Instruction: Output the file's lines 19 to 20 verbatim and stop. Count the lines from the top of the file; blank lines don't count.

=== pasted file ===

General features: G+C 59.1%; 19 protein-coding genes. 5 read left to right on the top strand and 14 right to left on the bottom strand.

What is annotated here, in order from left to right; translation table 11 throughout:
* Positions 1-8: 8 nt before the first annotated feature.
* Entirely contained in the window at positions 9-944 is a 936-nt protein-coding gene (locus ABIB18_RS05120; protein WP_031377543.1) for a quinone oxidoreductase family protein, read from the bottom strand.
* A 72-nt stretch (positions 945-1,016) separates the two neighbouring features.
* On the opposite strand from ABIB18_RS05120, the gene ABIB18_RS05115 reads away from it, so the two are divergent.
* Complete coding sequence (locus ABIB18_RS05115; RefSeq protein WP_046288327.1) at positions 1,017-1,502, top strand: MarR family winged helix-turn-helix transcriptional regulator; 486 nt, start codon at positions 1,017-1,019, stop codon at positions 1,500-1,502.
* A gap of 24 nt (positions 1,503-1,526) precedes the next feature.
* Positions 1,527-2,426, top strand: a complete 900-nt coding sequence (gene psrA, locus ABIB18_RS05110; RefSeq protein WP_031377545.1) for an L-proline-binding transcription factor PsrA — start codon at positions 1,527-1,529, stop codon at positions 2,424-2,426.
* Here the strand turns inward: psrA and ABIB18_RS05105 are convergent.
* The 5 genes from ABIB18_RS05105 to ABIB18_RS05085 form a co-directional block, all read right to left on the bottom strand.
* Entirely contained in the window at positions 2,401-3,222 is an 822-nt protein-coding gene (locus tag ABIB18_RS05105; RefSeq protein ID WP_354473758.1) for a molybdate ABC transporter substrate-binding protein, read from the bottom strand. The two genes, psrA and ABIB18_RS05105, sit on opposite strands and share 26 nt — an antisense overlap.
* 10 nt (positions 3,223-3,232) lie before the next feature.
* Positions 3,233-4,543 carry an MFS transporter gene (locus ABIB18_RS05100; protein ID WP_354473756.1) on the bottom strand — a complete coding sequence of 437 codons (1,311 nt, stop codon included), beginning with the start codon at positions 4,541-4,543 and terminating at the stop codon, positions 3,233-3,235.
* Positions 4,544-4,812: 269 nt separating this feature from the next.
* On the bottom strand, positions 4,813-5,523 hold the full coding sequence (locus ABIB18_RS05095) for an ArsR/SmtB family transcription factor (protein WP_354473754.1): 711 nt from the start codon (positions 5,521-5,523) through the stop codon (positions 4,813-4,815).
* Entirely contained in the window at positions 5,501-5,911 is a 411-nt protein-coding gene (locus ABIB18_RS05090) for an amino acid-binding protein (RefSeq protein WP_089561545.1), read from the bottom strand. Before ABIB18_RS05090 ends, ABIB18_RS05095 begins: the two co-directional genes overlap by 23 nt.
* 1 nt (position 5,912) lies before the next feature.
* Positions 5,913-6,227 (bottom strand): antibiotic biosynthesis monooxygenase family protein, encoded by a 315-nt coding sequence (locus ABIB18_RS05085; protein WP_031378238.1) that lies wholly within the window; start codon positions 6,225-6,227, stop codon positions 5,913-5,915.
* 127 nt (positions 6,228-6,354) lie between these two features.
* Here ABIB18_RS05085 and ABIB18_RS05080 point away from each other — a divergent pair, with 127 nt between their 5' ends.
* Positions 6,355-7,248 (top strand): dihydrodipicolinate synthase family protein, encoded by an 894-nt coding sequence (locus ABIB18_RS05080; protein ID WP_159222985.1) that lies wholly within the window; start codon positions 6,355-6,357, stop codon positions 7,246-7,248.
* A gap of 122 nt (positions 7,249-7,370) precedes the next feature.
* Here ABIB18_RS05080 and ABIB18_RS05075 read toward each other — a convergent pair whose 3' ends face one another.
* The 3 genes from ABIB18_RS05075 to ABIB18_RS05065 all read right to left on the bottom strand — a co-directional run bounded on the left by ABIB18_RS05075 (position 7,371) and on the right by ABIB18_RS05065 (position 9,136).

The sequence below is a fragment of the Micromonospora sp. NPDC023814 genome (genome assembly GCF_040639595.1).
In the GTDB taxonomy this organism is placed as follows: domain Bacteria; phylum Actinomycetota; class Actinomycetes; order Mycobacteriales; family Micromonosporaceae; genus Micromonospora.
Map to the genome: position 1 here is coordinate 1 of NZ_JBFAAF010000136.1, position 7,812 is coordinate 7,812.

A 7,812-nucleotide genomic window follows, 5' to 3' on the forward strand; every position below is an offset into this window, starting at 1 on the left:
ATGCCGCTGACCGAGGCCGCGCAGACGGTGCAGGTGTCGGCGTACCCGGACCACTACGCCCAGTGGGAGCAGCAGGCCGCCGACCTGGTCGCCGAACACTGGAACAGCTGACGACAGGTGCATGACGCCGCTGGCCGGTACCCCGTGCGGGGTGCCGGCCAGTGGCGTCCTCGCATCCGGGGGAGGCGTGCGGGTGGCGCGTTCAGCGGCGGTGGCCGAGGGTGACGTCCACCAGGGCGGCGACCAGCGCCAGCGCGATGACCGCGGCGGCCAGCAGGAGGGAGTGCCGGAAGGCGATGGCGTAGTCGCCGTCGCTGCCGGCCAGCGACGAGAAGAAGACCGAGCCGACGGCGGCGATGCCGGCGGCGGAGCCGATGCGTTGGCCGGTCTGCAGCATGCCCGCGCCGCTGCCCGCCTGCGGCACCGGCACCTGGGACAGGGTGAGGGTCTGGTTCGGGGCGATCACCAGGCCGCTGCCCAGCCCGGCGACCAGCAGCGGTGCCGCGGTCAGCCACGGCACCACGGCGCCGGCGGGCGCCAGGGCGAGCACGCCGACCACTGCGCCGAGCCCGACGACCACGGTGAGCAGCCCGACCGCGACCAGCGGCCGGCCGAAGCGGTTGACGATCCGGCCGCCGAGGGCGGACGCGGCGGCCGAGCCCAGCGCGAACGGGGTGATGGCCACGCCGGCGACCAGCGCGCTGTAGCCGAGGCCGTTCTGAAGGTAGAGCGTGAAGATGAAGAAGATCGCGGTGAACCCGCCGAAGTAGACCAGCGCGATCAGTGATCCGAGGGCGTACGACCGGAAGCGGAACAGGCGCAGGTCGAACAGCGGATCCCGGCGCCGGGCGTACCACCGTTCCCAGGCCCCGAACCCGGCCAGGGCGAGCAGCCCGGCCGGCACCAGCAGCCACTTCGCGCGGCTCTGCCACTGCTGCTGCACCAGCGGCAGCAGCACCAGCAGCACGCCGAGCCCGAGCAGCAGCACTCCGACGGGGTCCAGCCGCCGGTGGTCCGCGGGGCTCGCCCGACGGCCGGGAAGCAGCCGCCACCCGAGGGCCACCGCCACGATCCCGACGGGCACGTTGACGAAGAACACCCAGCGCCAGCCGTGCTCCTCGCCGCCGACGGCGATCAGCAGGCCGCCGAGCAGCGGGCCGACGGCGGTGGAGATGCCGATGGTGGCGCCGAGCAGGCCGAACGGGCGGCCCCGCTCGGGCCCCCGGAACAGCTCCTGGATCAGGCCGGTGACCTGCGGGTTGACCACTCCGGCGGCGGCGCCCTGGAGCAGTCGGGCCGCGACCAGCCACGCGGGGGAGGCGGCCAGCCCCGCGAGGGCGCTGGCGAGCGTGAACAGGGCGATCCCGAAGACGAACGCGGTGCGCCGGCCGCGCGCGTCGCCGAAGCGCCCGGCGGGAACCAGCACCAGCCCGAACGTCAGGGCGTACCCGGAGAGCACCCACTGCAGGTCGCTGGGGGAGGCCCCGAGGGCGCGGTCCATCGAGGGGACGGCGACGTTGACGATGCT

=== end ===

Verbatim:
* Positions 5,913-6,227 (bottom strand): antibiotic biosynthesis monooxygenase family protein, encoded by a 315-nt coding sequence (locus ABIB18_RS05085; protein WP_031378238.1) that lies wholly within the window; start codon positions 6,225-6,227, stop codon positions 5,913-5,915.
* 127 nt (positions 6,228-6,354) lie between these two features.